Juvenile Instructor


Going global but not imperial; or converting without deculturating by stanthayne
November 2, 2007, 12:34 pm
Filed under: International Church, Stan

 When I arrived in Taiwan at the beginning of a 5-month English-teaching stint, I was very curious about Taiwanese religion. After spending a few weeks in Taiwan, visiting a few temples, I determined that religion was very much a thing of the past–a distant relic that is no longer really practiced but is preserved as cultural heritage (sort of like Catholicism in parts of Europe). Over time, however, I realized how extremely superficial and simply false my initial impression was (sort of like the statement I just made about parts of Europe probably is). Despite the technological modernization of Taiwan, the country is soaked in religion. But Asian religiosity is so different from Western Christianity in certain respects, that it took me a while to recognize it. I began to notice little things I hadn’t before: people burning paper in a little barrel in the street or in furnaces outside of neighborhood shrines; red paper on the doorposts of houses; charms hanging from every rear-view mirror. As I began asking my students about these practices, I learned that they involve a very real and deep religiosity. Rather than a sort of dogmatic set of doctrines, however, this religiosity is more of a worldview that entails an explicit belief in the reality of both the continuity and contiguity of a spiritual realm that is actively involved in this world. They burn paper money and other items in order to provide those items for departed spirits. This is done both to provide family members the things they need and cannot provide for themselves during their spiritual sojourn as well as to placate spirits that might otherwise become mischievous and troublesome. The red on the doorposts and the charms (I’m sure there is a better word for these) on the rearview mirrors are to ward off such spirits.

Through my experiences living there and teaching children, I realized more and more how prevalent this worldview was. I began to wonder what happens to this worldview when Taiwanese individuals convert to Mormonism. I sort of suspected that such a strongly held worldview probably was not simply dropped and swapped for another. So when I saw some missionaries, I asked them. “Yeah,” the Elder responded, “we get a lot of converts who will continue to visit the temple and burn spirit money.” I was fascinated by this, but he seemed less enthused. “We try to get them to stop, but its easy for people to fall back into false worship.” I asked if the mission president had set a policy for it. He said that the president had instructed the Taiwanese Saints that it was okay to perform such rituals for their ancestors if they did it only as a sort of cultural recognition, sort of like how Westerners put flowers on their loved ones’ grave sites. But it was nonetheless discouraged.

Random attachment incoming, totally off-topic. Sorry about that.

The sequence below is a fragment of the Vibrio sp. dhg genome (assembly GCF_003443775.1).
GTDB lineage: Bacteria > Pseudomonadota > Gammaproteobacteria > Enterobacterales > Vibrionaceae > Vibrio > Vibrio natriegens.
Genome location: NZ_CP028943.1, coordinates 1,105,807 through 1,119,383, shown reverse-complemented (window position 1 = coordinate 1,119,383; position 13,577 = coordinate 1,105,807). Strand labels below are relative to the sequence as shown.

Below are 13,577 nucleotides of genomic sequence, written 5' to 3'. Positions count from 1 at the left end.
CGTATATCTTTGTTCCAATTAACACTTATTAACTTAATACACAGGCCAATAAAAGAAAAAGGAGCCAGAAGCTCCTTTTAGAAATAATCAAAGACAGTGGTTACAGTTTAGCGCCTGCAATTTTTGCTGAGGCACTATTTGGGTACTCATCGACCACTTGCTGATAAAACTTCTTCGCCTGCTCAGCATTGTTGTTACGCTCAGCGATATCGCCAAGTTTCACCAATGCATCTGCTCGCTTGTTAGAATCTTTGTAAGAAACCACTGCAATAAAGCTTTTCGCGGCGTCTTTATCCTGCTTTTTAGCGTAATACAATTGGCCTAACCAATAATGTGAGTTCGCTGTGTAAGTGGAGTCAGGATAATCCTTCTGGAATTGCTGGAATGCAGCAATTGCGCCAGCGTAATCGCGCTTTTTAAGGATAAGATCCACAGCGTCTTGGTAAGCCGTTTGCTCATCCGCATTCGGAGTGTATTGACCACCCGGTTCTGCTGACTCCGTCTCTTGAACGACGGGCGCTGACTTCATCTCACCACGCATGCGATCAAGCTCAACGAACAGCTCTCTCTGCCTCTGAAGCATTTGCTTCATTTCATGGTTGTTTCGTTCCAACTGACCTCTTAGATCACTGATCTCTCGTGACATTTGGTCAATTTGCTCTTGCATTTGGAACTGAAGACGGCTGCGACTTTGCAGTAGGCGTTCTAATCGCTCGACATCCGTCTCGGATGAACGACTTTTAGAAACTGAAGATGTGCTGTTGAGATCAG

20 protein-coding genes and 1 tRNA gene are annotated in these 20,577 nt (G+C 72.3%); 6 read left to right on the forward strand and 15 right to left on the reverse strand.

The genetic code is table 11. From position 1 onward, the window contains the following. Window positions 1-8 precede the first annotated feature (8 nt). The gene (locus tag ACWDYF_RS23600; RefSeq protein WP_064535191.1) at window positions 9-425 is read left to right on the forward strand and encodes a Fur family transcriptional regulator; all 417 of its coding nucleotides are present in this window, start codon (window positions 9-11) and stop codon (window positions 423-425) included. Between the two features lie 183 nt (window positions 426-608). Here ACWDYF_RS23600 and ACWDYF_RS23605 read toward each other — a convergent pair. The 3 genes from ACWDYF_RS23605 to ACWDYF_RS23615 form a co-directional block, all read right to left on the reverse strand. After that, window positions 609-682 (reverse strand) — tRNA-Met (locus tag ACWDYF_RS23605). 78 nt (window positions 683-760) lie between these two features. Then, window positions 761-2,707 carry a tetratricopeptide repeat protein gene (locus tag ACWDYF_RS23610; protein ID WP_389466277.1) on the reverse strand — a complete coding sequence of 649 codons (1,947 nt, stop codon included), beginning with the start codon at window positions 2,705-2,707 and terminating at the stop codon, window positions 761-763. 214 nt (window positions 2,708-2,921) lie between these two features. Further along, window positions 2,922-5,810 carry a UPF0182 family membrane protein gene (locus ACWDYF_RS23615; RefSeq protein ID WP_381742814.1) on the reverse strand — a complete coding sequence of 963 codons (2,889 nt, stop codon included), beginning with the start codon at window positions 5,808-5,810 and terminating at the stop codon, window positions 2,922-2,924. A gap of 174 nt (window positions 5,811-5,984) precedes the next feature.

This exchange raised several questions in my mind. While I was glad to hear that the mission president offered some leeway, I wondered if even his qualifications of the practice were necessary. Is the practice of burning paper objects to provide ancestors with those things they need really incongruous with Mormon belief and practice? Is it really that different than performing proxy ordinances for them–providing with something they need but cannot secure for themselves? And are we suspicious of it because it is somehow incongruous with Gospel principles or simply because it is not Western? 

This raises a larger issue. Since Mormonism was restored and socially constructed in America, it has surely has picked up some American trappings and baggage (and thus Western trappings and baggage). Yet Mormons believe that at the core are eternal, universal principles. As missionary work expands globally, we are faced with the challenge of determining what those core elements are and what the cultural trappings are. Obviously conversion entails some change; but does conversion to “the Gospel” also need to entail Westernization and Americanization? Do strong Asian traditions really need to give way to what may be Western biases? I do not believe they do. But how do we go about determining just what those core beliefs are and what may or may not go with or against them?

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11 Comments so far